With Aucklanders suffering a housing crisis and poor transport choice, new housing in convenient, well-connected parts of Auckland can’t come soon enough. While the unitary plan allows for new housing along transport corridors, there are still a number of barriers slowing the regeneration of these areas. Which isn’t much fun for people stuck in substandard living or commuting conditions.
I’d like to highlight one barrier to “transit-oriented-development” along our arterial roads. These corridors have good bus routes, many amenities within a short walk, and everything you’d normally need just a short bus or cycle trip away. Eventually, hopefully, we’ll see a good mix of housing, retail, commercial, recreation and cultural facilities, and all served by efficient, but people-friendly, safe multi-modal streets.
Council’s Parks and Opens Spaces Strategy, 2013 notes that extra dwellings in urban areas means residents will
use local parks, streets or squares for activities that may have traditionally occurred in the suburban backyard…
And puts as a priority for Council to:
See our streets as places.
Auckland Transport’s Sustainability Framework, 2017 notes that to meet one of its four over-arching goals:
Meet the Social and Health Needs of Aucklanders
sets an objective:
Enhance the liveability of Auckland’s streets
The built environment along these transport corridors could be inspired by Peter Calthorpe:
Or maybe by a more traditional neighbourhood:
Except… car yards.
Car dealerships are not just remaining along our key transit oriented development routes, they are continuing to invest in and develop their sites. Car yards offer very little in the way of public good, or of meeting any of our goals of modeshift, health, environment or social outcomes. And their car transporters are making the streets dangerous.
Suggest compulsory land acquisition or changing the zoning to exclude them, and you’ll meet a barrage of property rights, existing use, and business confidence reasons why this is impossible. The story goes, we need to wait for the market to move them on.
But what if Auckland Transport is skewing the market?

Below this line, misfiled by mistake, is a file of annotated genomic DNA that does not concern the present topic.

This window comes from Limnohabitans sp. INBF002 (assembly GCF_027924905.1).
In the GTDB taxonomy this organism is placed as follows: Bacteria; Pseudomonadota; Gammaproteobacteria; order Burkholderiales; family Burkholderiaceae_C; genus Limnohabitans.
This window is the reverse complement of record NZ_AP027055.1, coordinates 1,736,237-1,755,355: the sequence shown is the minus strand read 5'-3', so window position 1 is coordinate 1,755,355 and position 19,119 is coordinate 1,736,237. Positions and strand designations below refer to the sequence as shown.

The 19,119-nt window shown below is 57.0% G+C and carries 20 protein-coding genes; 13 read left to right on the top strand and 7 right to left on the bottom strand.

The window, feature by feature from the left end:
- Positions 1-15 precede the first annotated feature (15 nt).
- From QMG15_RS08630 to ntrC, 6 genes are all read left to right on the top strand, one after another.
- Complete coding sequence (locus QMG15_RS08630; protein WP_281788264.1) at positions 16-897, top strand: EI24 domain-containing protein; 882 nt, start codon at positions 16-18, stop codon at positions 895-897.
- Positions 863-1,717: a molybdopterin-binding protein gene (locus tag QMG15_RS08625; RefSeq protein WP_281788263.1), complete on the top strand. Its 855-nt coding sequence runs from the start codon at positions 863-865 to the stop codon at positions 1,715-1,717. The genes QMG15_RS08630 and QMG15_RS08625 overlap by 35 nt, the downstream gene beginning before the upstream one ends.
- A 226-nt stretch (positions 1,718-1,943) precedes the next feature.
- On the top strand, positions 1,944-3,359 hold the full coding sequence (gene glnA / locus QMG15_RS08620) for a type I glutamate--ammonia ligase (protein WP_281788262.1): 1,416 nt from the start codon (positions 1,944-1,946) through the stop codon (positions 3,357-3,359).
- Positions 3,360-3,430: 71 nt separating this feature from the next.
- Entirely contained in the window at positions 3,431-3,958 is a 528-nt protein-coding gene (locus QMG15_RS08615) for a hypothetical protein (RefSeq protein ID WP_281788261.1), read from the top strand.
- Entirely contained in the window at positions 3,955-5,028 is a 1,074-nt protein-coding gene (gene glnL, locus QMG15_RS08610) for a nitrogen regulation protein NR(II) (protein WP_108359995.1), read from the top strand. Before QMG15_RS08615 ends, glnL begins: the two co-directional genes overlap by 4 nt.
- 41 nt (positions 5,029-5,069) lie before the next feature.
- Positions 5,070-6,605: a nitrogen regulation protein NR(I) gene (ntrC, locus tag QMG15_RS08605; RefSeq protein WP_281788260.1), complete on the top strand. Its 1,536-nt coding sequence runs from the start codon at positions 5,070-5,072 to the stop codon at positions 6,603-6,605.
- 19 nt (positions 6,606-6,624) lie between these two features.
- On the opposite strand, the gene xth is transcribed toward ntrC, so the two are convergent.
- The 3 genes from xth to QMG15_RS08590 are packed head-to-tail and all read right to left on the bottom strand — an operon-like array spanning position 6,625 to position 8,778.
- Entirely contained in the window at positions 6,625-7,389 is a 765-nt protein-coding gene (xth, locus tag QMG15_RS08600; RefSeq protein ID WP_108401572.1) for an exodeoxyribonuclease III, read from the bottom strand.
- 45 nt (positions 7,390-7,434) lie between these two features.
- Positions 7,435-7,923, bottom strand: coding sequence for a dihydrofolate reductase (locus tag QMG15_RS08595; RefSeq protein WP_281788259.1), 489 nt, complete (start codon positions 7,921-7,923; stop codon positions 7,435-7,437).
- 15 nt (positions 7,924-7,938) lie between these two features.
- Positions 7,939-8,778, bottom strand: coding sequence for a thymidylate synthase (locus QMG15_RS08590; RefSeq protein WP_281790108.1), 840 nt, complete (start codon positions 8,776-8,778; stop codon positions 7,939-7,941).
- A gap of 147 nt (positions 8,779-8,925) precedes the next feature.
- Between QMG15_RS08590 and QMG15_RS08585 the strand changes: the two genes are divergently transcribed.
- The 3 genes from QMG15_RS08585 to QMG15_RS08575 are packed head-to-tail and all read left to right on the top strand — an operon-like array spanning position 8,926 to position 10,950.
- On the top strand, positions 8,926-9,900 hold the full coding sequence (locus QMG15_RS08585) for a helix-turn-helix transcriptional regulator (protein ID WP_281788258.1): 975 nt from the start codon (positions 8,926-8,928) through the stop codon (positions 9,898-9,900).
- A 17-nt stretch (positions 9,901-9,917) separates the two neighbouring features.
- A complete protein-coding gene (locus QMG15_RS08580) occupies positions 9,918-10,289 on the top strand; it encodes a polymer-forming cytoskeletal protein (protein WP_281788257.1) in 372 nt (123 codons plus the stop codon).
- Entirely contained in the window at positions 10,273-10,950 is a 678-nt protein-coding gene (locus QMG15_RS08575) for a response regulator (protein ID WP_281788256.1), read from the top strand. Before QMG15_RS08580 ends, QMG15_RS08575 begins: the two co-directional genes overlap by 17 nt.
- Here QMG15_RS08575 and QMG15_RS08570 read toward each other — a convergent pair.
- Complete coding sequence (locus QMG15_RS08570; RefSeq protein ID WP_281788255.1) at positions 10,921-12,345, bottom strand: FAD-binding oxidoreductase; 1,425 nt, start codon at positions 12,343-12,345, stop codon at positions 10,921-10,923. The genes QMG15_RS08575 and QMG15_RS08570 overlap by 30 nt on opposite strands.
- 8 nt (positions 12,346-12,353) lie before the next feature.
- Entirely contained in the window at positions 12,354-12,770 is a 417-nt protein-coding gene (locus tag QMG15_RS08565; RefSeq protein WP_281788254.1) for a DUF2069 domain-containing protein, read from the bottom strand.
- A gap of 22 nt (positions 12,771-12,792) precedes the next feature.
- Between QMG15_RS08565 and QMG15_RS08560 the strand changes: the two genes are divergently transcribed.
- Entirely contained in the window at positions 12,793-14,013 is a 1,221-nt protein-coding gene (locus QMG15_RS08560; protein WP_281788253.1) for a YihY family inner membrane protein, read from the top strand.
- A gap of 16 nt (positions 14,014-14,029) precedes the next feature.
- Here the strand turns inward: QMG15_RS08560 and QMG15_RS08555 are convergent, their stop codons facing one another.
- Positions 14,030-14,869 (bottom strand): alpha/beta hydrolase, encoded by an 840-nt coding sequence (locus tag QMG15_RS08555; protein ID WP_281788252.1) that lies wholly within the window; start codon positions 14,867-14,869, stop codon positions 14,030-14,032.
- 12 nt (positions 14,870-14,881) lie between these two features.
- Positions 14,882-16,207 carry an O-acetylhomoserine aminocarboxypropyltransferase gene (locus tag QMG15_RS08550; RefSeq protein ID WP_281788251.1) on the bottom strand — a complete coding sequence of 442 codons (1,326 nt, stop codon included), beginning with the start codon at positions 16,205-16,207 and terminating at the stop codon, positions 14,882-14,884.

A flurry of recent articles (1, 2 and 3) about an unsafe situation on Great North Road in Grey Lynn offers insight to how Auckland Transport is probably preventing housing development in many parts of the city.
Plunkett and her daughter once became trapped on a pedestrian refuge after a transporter pulled over on the road in front and another behind them. Traffic was busy and the pair had no way to safely navigate to the other side of the road.
She also saw ramps being lowered on the road, cars being revers[ed] into oncoming traffic, cyclists struggling to navigate around them and a transporter parked completely over the top of a pedestrian island.
The lack of room on the road also jeopardised the safety of the drivers, who had to walk in the traffic to operate the transporters, she said…
“The yellow lines are there on the road for a reason”…
Bike Auckland chair Barb Cuthbert said Great North Rd was a key cycling route and was used daily by hundreds of cyclists who took advantage of the safety bus lanes provided…
“Riding around the parked trucks into the live traffic lane is a particular risk for those of us on bikes, and it’s not a lot safer on the footpath.”
This is an unacceptable safety situation, preventing children’s independent mobility and endangering road users. There are no two ways about it from a safety perspective – road safety should have been enforced until safe solutions were found. But let’s explore whether responsible enforcement could also have allowed the gradual change in land use in the area that a growing city – focused on its people – would expect to see.
Cooperation between the various businesses could have seen the development of one unloading facility to serve all the yards in the area:
Was space available for them to achieve this? Yes. Any one of the sites that became an upmarket car yard over the last decade or so could have been used for this purpose. This site, for example:
became a car salesroom instead of a safe unloading facility:
Auckland Transport realises the dealerships could have provided their own land, but ducks for cover behind planning regulations:
Ideally, car yards would have areas for transporters to deliver and unload cars to on site, but Strawbridge said most of the car yards along this particular stretch of Great North were built before consent conditions around the loading and unloading of transporters were required.
Consistently enforced safety regulations could have been as effective as consent conditions in encouraging dealerships to provide their own, shared, facilities. On this expensive land, of course, it would have involved quite a cost.